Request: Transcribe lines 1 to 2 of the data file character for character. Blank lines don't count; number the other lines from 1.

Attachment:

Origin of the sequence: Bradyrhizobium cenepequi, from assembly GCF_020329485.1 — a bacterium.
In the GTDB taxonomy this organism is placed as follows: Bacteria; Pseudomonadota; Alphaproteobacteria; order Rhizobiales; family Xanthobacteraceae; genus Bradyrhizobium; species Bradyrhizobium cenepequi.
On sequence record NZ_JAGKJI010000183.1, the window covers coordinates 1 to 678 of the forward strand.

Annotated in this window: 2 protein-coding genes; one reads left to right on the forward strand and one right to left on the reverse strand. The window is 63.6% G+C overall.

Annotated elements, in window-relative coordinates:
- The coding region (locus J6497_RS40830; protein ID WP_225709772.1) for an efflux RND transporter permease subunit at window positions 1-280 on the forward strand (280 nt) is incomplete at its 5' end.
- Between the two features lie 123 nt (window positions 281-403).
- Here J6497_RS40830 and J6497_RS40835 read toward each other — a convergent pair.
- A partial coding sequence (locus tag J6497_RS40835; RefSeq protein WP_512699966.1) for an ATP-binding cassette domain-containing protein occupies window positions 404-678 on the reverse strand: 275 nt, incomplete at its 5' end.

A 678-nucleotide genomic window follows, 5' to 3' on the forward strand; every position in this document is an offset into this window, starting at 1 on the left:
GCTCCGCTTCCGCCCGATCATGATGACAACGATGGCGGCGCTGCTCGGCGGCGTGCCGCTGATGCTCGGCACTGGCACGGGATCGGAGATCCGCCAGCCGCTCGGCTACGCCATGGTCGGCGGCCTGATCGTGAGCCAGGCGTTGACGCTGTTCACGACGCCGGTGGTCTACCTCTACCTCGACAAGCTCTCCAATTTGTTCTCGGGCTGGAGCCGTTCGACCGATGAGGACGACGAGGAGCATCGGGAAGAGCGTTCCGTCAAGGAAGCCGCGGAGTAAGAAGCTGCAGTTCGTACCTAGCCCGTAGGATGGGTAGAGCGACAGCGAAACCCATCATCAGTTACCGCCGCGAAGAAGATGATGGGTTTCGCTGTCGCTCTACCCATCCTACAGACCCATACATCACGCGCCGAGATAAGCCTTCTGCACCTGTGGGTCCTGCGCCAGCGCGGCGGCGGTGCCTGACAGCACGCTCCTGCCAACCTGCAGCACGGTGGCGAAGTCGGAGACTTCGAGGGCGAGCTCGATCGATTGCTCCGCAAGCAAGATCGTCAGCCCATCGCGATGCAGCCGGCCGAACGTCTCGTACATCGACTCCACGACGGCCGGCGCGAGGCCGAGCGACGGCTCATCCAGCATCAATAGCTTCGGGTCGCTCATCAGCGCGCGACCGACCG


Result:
Origin of the sequence: Bradyrhizobium cenepequi, from assembly GCF_020329485.1 — a bacterium.
In the GTDB taxonomy this organism is placed as follows: Bacteria; Pseudomonadota; Alphaproteobacteria; order Rhizobiales; family Xanthobacteraceae; genus Bradyrhizobium; species Bradyrhizobium cenepequi.